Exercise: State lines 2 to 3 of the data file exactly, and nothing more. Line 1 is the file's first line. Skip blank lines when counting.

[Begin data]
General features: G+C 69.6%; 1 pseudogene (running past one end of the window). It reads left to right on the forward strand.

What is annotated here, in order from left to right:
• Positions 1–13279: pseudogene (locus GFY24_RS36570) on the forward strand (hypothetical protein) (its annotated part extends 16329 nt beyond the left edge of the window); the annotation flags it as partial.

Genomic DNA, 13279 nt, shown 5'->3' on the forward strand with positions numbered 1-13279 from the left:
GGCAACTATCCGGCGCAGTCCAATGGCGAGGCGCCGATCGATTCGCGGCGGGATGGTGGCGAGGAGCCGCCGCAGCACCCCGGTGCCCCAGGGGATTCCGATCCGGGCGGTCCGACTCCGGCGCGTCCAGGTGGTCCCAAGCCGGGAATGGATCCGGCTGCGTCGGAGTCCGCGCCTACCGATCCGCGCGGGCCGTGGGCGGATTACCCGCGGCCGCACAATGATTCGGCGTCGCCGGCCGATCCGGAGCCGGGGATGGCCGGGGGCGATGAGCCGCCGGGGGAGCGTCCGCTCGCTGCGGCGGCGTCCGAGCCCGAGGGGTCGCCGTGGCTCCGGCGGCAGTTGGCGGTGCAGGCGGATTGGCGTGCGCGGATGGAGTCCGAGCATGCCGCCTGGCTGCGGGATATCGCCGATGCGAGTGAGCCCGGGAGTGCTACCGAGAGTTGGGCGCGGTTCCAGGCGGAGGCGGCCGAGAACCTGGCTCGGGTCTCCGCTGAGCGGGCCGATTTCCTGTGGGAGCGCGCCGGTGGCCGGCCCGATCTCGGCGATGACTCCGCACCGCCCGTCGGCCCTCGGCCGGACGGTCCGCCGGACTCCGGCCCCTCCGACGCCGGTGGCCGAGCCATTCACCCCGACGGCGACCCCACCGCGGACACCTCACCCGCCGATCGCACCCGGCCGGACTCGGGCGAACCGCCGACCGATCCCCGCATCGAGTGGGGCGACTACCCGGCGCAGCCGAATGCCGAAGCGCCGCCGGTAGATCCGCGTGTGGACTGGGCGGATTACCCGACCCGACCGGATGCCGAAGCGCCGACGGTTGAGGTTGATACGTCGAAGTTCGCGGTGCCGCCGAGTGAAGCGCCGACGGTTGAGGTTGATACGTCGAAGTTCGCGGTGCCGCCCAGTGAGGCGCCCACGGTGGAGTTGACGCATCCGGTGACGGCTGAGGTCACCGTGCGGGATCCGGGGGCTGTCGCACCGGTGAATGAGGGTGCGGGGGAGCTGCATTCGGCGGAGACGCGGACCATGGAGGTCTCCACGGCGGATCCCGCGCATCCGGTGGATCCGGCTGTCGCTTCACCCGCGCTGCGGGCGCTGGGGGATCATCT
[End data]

What is annotated here, in order from left to right:
• Positions 1–13279: pseudogene (locus GFY24_RS36570) on the forward strand (hypothetical protein) (its annotated part extends 16329 nt beyond the left edge of the window); the annotation flags it as partial.